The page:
[Top][All Lists]

[Date Prev][Date Next][Thread Prev][Thread Next][Date Index][Thread Index]

bug#23701: Decoding broken by sequence ESC comma

From: Taylan Ulrich Bayırlı/Kammer
Subject: bug#23701: Decoding broken by sequence ESC comma
Date: Mon, 06 Jun 2016 01:35:26 +0300
User-agent: Gnus/5.13 (Gnus v5.13) Emacs/24.5 (gnu/linux)

Andreas Schwab <address@hidden> writes:

> address@hidden (Taylan Ulrich "Bayırlı/Kammer") writes:
>> The occurrence of the sequence of the bytes 1B 2C (ASCII ESC and comma)
>> messes up Emacs's decoding of an ASCII file from that point on.
> This is one of the ISO 2022 escape sequences.
>> This doesn't happen in any other text-displaying application I tested,
>> including a terminal emulator (given it's an escape sequence and all).
> None of them know about ISO 2022, apparently.
> Andreas.

Hmm, OK.  I figure it's an obscure use-case, but perhaps so is its
accidental(?) occurrence in a text file.

On the meanwhile I found out C-x RET r us-ascii RET fixes my issue.

The file in which I encountered this (mailing list archives of R6RS)
actually contains the sequences escape, comma, capital-a, and that in
places where these seem intentionally positioned, such as between
sentences.  I wonder what this is about.  Whatever it means, if this is
more common than uses of that ISO 2022 sequence, that would be a problem
I suppose.  Here's the relevant snippet from the file, with literal ESC
characters changed to ^[:

>  | On Fri, Sep 11, 2009 at 10:46 PM, Aubrey Jaffer<agj at alum.mit.edu> wrote:
>  | > ^[,A | Date: Wed, 9 Sep 2009 00:30:18 -0400
>  | > ^[,A | From: Lynn Winebarger <owinebar at gmail.com>
>  | > ^[,A |
>  | > ^[,A | ...
>  | > ^[,A | The advent of hygeinic macros marked the end of the era in which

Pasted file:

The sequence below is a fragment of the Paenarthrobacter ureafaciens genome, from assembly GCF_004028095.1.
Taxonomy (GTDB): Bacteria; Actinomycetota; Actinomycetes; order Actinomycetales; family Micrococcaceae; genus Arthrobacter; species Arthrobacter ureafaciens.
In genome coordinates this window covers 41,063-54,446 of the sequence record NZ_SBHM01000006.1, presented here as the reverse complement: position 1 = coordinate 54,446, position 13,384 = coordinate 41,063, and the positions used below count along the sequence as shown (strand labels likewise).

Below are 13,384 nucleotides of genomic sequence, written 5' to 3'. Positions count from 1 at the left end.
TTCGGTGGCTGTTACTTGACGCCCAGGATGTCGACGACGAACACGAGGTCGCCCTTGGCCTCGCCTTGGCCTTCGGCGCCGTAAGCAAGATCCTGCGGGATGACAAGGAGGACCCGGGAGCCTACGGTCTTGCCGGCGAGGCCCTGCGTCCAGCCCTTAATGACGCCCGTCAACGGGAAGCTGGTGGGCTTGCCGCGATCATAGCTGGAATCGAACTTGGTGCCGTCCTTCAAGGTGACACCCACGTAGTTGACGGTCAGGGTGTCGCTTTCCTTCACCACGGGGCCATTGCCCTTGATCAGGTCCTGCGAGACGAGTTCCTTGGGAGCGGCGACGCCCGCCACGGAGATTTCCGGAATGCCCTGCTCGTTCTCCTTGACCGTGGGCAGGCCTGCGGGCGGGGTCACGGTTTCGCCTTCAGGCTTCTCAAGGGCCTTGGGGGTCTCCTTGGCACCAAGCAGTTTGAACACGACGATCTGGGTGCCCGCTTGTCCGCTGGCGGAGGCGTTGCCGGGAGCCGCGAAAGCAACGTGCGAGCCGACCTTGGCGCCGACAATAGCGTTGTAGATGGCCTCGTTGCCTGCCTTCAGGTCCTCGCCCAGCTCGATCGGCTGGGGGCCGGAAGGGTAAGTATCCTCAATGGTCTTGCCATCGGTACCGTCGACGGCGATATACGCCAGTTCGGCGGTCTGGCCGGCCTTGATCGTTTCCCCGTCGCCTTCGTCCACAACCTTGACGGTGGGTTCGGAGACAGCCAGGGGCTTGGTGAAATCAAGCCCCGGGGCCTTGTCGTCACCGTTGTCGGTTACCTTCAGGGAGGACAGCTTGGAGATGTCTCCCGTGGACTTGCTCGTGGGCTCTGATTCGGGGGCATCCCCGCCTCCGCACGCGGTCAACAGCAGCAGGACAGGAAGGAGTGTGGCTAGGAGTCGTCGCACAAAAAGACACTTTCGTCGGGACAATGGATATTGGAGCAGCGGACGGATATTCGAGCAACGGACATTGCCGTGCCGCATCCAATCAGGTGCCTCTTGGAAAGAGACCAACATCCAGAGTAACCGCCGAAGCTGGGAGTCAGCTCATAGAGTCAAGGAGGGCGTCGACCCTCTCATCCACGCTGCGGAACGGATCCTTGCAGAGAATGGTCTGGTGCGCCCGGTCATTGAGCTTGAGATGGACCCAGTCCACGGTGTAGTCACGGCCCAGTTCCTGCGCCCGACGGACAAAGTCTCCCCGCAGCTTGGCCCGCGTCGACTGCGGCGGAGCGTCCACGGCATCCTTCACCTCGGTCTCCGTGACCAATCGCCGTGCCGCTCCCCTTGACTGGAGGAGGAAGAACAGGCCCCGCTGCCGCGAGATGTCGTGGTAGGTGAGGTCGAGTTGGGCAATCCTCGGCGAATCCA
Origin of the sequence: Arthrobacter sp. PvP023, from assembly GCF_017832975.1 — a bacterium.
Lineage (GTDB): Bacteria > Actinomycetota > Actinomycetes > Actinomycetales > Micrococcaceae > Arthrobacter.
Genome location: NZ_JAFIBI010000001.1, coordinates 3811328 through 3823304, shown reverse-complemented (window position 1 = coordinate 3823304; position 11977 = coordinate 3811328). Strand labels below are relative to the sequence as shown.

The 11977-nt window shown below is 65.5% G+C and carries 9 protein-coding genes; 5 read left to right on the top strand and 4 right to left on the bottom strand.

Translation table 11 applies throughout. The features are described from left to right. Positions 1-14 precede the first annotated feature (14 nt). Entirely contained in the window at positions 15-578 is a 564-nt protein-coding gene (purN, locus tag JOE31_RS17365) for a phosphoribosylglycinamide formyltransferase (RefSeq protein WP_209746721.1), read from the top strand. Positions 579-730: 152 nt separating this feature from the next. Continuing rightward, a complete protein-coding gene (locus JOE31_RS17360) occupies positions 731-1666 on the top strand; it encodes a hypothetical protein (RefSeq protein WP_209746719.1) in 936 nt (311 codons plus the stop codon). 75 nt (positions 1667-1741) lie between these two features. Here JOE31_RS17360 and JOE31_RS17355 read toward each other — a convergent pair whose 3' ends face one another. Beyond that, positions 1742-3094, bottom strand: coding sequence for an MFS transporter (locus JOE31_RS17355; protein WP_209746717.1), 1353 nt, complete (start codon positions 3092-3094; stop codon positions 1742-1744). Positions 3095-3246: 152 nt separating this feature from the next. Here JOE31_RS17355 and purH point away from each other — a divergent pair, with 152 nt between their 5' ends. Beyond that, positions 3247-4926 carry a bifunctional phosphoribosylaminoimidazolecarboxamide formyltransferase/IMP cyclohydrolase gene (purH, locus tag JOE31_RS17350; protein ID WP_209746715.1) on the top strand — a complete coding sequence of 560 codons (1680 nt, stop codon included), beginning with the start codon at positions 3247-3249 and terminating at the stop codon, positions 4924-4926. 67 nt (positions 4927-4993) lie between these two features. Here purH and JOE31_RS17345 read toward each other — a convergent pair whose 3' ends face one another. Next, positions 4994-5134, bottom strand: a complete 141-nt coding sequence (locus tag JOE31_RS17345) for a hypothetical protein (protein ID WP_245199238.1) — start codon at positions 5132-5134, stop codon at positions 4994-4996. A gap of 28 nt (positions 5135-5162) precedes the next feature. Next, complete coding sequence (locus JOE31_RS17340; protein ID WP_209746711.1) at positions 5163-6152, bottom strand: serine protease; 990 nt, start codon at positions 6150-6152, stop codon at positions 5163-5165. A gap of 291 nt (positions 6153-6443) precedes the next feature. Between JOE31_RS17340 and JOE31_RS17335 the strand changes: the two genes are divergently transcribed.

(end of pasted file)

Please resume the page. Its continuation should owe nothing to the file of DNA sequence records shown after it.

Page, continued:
>  | > ^[,A | symbols could be equated with identifiers. ^[,A Identifiers have 
> a lot
>  | > ^[,A | more information in them.
>  | >
>  | > The SLIB implementations of syntactic-closures, syntax-case,

I just grepped all the files and the archives seem to contain a few more
files in which the ESC , sequence appears, such as:

    G^[,Avdel vs Godel vs Goedel

    ^[,Hylem vs ^[,Hylen vs the same with proper vowel symbols

    ... I know that there is a single bit sequence that specifies
    strings, and it's not ^[,A+;^[(Bs; I know that there's another
    single sequence that specifies ellipsis, and it's not ^[$,1s&^[(B

These aren't ISO-8859-1 either.  I don't know what encoding they're
supposed to be in.  Could also be a mail server breaking things.

All in all, I'm just throwing this out there; I have no idea how
commonly used ISO 2022 is, but handling it by default certainly breaks
some files that contain ESC , either by accident or with some other
purpose.  Maybe it should not be handled by default.


reply via email to

[Prev in Thread] Current Thread [Next in Thread]